Understanding consumer behaviour in the less developed countries : an empirical investigation of brand loyalty in Zambia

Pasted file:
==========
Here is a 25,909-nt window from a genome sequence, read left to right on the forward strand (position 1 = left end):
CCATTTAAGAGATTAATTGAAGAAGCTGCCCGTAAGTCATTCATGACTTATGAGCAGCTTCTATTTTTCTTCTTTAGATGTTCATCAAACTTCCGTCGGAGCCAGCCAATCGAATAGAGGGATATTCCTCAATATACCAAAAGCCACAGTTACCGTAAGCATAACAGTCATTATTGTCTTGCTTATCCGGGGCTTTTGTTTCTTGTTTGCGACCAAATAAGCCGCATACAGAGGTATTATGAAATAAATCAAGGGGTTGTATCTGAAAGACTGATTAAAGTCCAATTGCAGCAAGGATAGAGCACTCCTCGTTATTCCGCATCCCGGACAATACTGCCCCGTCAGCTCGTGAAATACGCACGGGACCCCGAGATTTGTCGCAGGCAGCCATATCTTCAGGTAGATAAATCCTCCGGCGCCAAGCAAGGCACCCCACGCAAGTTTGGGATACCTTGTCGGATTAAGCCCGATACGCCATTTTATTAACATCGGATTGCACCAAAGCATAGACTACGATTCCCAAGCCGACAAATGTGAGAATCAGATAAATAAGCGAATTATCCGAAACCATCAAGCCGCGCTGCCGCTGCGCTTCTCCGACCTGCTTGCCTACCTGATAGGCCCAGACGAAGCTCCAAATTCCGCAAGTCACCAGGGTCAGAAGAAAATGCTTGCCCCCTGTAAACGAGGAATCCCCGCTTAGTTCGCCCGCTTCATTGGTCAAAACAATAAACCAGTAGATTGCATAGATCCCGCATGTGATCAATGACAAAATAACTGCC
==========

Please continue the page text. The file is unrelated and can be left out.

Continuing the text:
The objectives of this study are to contribute to the understanding of consumer behaviour, and to investigate the existence of brand loyalty in the less developed countries. The study attempts to fill the gap in literature on consumer behaviour and consumer characteristics in the less developed countries. The significance of the study is that while the existing studies focus on Latin American markets, it investigates consumer behaviour in Africa: Zambia. A further contribution lies in its attempts to understand consumer behaviour in markets where there is a common notion that marketing is not important because the existence of shortages creates demand. This study regards such attitudes as myopic because marketing should be understood as more than a demand creating tool. It should be viewed as a discpline that can enable a manager to match organizational capabilities and resources to the needs of a society. Moreover, at the micro level, companies are in competition for the occupation of the largest segment in the consumers mind. The need for marketing during shortages is in conformity with Kotlers argument that: 'Marketing is as critical a strategic concept and an operating philosophy during shortages as it is during surpluses. The seller (Marketer) who abandons the marketing mode of thinking during shortages is playing Russian roulette with his market franchise. He is risking long-term marriage to a set of customers for the temporary charms of a seductress.' (Quoted in Nekvasil, 1975, p.57). Hence, studying brand loyalty and the factors related to it has particular relevance in the less developed countries. The results of a consumer survey conducted among 1289 respondents in Zambia reveals that women, who were mostly involved in the purchase of the products, were very aware of brands on the market, used informal (personal sources) of information, identified brands by name and as expected, the frequency of purchases were low and quantities bought quite large, reflecting the product shortage situation. The cross-tabulations and log-linear analysis further indicated that brand loyal consumers tended to be mostly men, educated, from middle and high income classes, store loyal, heavy users, not price sensitive, influenced by family and friends, who lived in urban areas where distribution is extensive and many brands available. However, some interbrand differences were evident. These results suggest a profile of brand loyal consumers, and this can be used to segment the market for frequently purchased products. More significantly, the possibility of market segmentation would indicate appropriate marketing and advertising strategies for companies selling these products in the less developed countries.